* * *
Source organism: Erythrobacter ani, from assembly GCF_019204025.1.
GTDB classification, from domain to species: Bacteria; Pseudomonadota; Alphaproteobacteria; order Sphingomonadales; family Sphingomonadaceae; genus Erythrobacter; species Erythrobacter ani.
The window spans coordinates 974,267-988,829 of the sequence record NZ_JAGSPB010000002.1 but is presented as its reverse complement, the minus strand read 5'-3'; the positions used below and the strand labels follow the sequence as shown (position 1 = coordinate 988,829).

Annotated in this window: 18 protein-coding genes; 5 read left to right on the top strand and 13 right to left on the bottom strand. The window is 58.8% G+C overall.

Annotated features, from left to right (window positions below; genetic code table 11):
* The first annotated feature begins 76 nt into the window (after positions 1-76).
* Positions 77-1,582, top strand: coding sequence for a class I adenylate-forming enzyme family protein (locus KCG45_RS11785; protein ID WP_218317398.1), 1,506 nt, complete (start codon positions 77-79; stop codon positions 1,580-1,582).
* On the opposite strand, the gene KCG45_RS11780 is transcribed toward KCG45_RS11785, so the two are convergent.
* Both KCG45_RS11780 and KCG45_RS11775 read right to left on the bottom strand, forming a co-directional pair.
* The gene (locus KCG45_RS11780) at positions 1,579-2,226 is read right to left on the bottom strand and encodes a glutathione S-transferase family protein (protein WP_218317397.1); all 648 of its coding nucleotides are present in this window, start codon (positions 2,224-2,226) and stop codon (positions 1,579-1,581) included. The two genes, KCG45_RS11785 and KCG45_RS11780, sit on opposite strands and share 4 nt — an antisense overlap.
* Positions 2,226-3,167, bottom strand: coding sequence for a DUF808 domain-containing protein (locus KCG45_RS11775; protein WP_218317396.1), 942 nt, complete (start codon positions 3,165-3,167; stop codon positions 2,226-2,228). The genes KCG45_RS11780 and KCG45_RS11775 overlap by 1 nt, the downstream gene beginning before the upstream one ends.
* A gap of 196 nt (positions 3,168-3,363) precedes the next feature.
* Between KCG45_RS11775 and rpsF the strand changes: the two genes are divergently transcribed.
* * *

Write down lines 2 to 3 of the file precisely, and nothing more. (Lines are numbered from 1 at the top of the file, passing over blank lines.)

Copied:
GTDB classification, from domain to species: Bacteria; Pseudomonadota; Alphaproteobacteria; order Sphingomonadales; family Sphingomonadaceae; genus Erythrobacter; species Erythrobacter ani.
The window spans coordinates 974,267-988,829 of the sequence record NZ_JAGSPB010000002.1 but is presented as its reverse complement, the minus strand read 5'-3'; the positions used below and the strand labels follow the sequence as shown (position 1 = coordinate 988,829).